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Seigniorage Wealth and Redistribution in Central and Eastern European Countries

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  • Jacek Cukrowski
  • Manfred Fischer

Abstract

The analysis presented in this article focuses on seigniorage revenues in five Central and Eastern European Countries: Bulgaria, the Czech Republic, Hungary, Poland and Romania. A comprehensive discrete period accounting framework for measuring the sources and uses of seigniorage in the 1990s is presented. The framework is based upon the gross concept of seigniorage that defines seigniorage in the broadest possible sense as the sum of revenues resulting from the monopoly power to issue money. Legal, institutional and operational details which are relevant for the creation of base money in a country are taken into account. The article reveals similarities and differences in seigniorage wealth between the countries under scrutiny, evaluates the magnitude of seigniorage and shows that accession to the European Monetary Union will create significant once-and-for-all gains of seigniorage wealth for the countries resulting from redistributing seigniorage wealth.

Suggested Citation

  • Jacek Cukrowski & Manfred Fischer, 2003. "Seigniorage Wealth and Redistribution in Central and Eastern European Countries," Post-Communist Economies, Taylor & Francis Journals, vol. 15(1), pages 27-46.
  • Handle: RePEc:taf:pocoec:v:15:y:2003:i:1:p:27-46
    DOI: 10.1080/1463137032000058377
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    References listed on IDEAS

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    1. Sinn, Hans-Werner & Feist, Holger, 1997. "Eurowinners and Eurolosers: The distribution of seigniorage wealth in EMU1," European Journal of Political Economy, Elsevier, vol. 13(4), pages 665-689, December.
    2. Klein,Martin & Neumann,Manfred, "undated". "Seignorage: What is it and who gets it?," Discussion Paper Serie B 124, University of Bonn, Germany.
    3. Jacek Cukrowski & Emil Stavrev, 1999. "Central Bank Seigniorage: Czech Republic 1993-1997," CERGE-EI Working Papers wp142, The Center for Economic Research and Graduate Education - Economics Institute, Prague.
    4. Drazen, Allan, 1985. "A general measure of inflation tax revenues," Economics Letters, Elsevier, vol. 17(4), pages 327-330.
    5. Hans-Werner Sinn & Holger Feist, 1997. "Eurowinners and Eurolosers: The Distribution of Seigniorage Wealth in EMU," NBER Working Papers 6072, National Bureau of Economic Research, Inc.
    6. Hans-Werner Sinn & Holger Feist, 2000. "Seignorage Wealth in the Eurosystem: Eurowinners and Eurolosers Revisited," CESifo Working Paper Series 353, CESifo Group Munich.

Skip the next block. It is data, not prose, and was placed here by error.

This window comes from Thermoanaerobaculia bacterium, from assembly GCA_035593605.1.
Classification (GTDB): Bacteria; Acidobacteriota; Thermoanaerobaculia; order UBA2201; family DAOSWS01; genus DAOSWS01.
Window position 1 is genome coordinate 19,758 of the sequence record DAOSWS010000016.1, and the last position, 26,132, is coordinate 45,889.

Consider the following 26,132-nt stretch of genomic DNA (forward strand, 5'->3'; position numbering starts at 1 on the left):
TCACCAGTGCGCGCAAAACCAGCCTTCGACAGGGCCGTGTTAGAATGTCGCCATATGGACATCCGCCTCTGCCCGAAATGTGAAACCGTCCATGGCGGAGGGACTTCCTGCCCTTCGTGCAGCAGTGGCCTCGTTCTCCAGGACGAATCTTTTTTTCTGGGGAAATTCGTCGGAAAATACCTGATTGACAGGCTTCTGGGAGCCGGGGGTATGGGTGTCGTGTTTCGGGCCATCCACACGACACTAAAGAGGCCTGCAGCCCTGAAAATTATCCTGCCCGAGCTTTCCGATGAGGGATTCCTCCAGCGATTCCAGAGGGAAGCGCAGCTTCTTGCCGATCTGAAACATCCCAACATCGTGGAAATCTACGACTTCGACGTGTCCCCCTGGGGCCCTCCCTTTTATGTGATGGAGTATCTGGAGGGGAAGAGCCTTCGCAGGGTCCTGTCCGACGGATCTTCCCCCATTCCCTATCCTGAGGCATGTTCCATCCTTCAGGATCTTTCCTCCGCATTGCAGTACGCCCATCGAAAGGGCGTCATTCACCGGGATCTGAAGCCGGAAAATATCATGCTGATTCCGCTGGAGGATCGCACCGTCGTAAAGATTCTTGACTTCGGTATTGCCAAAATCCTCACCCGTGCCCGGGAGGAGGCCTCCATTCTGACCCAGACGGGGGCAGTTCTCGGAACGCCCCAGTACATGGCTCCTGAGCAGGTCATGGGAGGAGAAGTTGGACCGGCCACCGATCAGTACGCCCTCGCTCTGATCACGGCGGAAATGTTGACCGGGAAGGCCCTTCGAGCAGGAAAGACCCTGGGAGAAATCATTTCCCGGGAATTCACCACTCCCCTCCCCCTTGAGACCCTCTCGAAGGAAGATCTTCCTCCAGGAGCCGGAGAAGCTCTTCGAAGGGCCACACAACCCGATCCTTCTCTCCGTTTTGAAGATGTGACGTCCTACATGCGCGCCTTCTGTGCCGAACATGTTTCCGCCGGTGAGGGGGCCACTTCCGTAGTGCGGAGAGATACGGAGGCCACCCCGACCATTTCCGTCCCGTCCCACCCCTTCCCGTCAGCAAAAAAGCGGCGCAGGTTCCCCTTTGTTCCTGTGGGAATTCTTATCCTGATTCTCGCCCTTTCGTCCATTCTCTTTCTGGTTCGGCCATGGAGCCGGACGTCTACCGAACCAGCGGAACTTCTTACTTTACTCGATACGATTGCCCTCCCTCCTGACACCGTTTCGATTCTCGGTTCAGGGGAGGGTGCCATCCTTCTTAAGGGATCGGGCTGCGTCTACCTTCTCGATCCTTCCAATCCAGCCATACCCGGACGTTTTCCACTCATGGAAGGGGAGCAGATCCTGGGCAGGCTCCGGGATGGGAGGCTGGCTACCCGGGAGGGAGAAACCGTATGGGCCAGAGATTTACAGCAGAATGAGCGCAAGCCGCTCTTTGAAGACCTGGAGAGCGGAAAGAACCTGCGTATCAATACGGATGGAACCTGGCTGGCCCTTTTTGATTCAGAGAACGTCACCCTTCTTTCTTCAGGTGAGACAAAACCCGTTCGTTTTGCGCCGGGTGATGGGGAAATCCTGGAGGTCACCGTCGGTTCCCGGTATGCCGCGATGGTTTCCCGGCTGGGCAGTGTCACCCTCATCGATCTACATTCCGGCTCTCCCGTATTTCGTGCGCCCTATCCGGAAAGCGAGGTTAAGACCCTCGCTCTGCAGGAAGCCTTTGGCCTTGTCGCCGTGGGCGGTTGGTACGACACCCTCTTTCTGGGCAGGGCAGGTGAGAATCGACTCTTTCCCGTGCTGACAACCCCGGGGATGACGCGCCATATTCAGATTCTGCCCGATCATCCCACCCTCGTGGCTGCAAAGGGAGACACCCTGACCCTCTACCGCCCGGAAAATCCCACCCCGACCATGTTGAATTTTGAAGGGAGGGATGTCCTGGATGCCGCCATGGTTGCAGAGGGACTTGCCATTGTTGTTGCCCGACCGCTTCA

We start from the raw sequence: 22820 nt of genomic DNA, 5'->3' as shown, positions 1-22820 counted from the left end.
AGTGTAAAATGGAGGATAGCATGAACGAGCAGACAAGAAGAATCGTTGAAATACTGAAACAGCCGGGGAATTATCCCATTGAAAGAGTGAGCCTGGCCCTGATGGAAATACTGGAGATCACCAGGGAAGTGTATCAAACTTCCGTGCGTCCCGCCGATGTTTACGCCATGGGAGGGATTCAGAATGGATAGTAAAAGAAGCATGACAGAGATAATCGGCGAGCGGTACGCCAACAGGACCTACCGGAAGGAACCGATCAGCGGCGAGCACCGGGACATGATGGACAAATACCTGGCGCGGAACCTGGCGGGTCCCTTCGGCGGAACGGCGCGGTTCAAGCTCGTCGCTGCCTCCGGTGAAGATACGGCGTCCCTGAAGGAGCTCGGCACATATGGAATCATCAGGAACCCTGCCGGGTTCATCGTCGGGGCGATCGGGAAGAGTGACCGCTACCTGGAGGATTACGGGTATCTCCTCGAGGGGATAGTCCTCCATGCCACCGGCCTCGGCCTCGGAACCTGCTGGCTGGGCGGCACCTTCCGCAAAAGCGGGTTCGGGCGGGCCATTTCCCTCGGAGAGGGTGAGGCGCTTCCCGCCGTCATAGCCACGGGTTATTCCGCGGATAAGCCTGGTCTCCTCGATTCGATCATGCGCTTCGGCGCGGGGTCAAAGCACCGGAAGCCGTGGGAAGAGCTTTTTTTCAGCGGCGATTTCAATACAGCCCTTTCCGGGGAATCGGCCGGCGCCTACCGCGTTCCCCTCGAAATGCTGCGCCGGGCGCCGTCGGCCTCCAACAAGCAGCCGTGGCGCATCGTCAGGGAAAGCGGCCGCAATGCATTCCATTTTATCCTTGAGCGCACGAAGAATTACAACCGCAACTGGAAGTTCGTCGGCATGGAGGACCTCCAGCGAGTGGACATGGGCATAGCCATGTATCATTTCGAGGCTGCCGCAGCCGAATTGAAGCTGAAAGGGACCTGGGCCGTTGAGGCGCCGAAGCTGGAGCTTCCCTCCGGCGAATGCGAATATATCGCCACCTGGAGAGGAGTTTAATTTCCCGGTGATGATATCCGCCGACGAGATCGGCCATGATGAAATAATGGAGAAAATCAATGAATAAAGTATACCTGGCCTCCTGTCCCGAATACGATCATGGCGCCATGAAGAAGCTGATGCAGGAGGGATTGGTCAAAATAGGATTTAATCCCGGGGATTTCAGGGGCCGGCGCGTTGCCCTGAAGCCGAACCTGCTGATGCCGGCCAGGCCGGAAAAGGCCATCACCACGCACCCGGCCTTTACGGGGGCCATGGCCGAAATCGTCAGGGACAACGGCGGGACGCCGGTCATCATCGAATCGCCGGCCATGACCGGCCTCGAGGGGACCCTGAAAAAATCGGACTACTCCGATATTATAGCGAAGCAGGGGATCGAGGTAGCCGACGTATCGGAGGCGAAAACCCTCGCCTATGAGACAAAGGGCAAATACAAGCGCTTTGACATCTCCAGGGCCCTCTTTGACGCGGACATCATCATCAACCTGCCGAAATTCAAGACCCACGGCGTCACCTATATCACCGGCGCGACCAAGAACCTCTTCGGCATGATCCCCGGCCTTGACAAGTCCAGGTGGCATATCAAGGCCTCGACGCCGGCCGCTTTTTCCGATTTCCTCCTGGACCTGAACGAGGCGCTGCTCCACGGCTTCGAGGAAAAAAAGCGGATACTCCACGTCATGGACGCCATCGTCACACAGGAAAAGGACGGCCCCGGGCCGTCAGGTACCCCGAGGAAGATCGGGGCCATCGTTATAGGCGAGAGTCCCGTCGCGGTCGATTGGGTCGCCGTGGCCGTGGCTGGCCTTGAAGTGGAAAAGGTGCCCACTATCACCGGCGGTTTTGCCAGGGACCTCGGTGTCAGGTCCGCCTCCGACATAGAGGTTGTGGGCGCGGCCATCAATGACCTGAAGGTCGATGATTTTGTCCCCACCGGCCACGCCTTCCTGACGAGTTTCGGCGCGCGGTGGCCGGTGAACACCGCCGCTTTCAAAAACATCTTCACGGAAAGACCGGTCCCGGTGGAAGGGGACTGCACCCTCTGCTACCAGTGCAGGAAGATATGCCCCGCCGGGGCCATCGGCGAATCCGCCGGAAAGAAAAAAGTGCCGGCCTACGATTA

7. Feist, Holger, 2001. "The Enlargement of the European Union and the Redistribution of Seigniorage Wealth," Kyklos, Wiley Blackwell, vol. 54(4), pages 533-546.
    8. Feist, Holger, 2001. "The Enlargement of the European Union and the Redistribution of Seigniorage Wealth," Discussion Papers in Economics 16, University of Munich, Department of Economics.
    9. Jacek Cukrowski, 2002. "From Transition to Monetary Integration: Revenues from Seignorage in Poland," CASE-CEU Working Papers 0041, CASE-Center for Social and Economic Research.
    10. Hochreiter, Eduard & Rovelli, Riccardo & Winckler, Georg, 1996. "Central banks and seigniorage: A study of three economies in transition," European Economic Review, Elsevier, vol. 40(3-5), pages 629-643, April.
    11. Wojciech S. Maliszewski, 2000. "Central Bank Independence in Transition Economies," The Economics of Transition, The European Bank for Reconstruction and Development, vol. 8(3), pages 749-789, November.
    12. Holger Feist, 2001. "The Enlargement of the European Union and the Redistribution of Seigniorage Wealth," CESifo Working Paper Series 408, CESifo Group Munich.
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    Cited by:

    1. Ainura Uzagalieva, 2005. "Fiscal Consequences of Monetary Integration within a Common Economic Area: The Case of Belarus, Kazakhstan and Russia," Post-Communist Economies, Taylor & Francis Journals, vol. 17(4), pages 399-424.
    2. Ainura Uzagalieva, 2005. "Fiscal Consequences of Monetary Integration within the Common Economic Area: the Case of Belarus, Kazakhstan and Russia," CERGE-EI Working Papers wp254, The Center for Economic Research and Graduate Education - Economics Institute, Prague.

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